Weather conditions are notoriously extreme on the roads approaching HMP Dartmoor.

The prison has a detailed adverse weather policy, which requires employees to gather up at a pick-up point, at a local supermarket, when conditions are poor.

In January 2013, when the claimants in this case were all due to start work at 8.00am, there was heavy snow, and they duly met at the pick-up point. Information was somewhat confused as to whether the road from the supermarket to the prison was safe to travel on, even in a 4×4. Some officers claimed that they had phoned the Highways Agency, who had told them that the road was closed and that to travel on it would be an offence. A prison governor, on the other hand, had been advised by the Highways Agency that the prison could use the road with caution.

This is why the 4×4 vehicles were sent to the pick-up point. Most of the staff travelled to the prison in those vehicles, but 13 did not. They had their pay docked for this, and brought claims for an unlawful detriment under s.44 Employment Rights Act 1996.

S.44 Employment Rights Act 1996

Under this legislation, employees are protected from detrimental treatment (such as having their pay docked) “in circumstances of danger which the employee reasonably believe(s) to be serious and imminent”, and he either takes action to avert the danger by refusing to return to his place of work, or takes appropriate steps to protect himself.

Whilst the Employment Tribunal had found that the claimants could not have ‘a reasonable belief’ in any imminent danger, because most of the other staff had taken the journey in the 4×4’s, the employment appeal tribunal did not agree and overturned this decision.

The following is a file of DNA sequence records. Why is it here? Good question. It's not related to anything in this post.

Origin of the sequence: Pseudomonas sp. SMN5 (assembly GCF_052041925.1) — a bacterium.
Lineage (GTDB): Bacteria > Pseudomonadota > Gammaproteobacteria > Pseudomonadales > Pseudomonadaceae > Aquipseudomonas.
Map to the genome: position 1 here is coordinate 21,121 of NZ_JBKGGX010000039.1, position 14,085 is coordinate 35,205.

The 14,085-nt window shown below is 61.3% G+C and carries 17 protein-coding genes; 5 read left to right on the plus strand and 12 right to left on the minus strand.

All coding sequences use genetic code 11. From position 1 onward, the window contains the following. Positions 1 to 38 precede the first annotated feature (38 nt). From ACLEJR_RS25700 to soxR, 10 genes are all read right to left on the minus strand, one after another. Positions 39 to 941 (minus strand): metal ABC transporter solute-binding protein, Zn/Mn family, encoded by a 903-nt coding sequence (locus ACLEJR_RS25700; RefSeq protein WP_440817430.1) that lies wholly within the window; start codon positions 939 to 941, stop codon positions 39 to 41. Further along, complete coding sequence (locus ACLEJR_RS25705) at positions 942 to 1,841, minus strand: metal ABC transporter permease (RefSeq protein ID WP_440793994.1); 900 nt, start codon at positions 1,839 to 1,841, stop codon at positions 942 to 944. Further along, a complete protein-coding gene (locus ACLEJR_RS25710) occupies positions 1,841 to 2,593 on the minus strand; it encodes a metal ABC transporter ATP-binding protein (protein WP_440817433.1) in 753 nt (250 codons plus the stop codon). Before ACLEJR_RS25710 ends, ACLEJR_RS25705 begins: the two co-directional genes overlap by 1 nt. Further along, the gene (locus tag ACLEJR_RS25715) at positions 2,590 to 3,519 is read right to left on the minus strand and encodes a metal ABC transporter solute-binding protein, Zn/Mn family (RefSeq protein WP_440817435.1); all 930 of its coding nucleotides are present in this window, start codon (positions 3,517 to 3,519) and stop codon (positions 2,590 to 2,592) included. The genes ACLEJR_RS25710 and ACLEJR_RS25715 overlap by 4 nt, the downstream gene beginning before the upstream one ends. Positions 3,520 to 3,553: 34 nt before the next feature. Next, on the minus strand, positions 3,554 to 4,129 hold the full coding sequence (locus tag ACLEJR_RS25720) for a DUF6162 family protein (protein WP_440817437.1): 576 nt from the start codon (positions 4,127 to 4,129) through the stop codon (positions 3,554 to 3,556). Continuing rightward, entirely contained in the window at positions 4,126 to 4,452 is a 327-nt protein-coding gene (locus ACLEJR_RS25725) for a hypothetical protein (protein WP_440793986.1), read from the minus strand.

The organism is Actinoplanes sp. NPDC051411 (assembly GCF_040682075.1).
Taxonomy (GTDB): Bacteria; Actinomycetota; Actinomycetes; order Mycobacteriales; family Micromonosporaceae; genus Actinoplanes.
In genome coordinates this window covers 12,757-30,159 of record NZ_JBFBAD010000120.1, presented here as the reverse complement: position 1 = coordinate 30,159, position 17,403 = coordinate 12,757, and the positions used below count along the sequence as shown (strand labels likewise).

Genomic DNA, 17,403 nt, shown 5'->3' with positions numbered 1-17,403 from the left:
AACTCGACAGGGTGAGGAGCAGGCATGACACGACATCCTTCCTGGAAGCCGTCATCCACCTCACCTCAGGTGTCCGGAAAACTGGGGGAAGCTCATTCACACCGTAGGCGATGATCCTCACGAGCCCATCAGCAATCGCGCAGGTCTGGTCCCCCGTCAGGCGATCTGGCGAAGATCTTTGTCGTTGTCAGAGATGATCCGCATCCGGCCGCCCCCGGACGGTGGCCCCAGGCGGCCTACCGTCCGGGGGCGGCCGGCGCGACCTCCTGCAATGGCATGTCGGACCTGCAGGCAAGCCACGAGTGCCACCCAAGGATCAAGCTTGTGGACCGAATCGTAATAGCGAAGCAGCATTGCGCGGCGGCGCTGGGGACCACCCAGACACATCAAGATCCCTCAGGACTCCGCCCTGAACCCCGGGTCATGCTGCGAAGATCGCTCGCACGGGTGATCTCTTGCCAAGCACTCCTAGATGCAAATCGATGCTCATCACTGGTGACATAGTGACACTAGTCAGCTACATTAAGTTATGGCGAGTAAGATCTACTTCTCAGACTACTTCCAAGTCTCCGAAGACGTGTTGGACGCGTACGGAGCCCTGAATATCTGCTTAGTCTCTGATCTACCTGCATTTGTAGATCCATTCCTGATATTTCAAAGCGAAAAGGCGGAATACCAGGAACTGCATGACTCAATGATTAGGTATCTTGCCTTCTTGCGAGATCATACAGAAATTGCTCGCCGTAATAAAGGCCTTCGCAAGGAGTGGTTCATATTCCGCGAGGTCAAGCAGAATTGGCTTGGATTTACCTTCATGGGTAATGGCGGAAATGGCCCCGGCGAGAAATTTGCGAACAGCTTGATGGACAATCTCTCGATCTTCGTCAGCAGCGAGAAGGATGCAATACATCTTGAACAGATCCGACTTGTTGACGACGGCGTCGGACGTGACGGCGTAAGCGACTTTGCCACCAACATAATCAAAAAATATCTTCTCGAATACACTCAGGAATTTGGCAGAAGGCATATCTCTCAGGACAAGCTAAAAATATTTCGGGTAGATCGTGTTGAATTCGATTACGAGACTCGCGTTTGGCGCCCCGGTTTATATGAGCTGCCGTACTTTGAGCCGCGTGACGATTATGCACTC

Implications of the EAT’s decision

Unfortunately, the EAT’s reasoning is somewhat technical, and does not provide any particularly valuable assistance to employers in adverse weather situations. The EAT held that the Tribunal had ‘erred’ (or made a legal mistake) by considering the claimants’ beliefs collectively, that they should have decided whether or not the employees had been told that the Highways Agency had given the go-ahead to use the road, and that they had not given sufficient consideration to whether or not the employees found the danger to be “serious and imminent”.

The case has been sent back to an Employment Tribunal for re-consideration, and we will keep you posted.

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Updates: For employers: Disciplinary issues | Trade unions | Tribunals | For employees: Tribunals |
Tagged with: Pay | Unfair dismissal |

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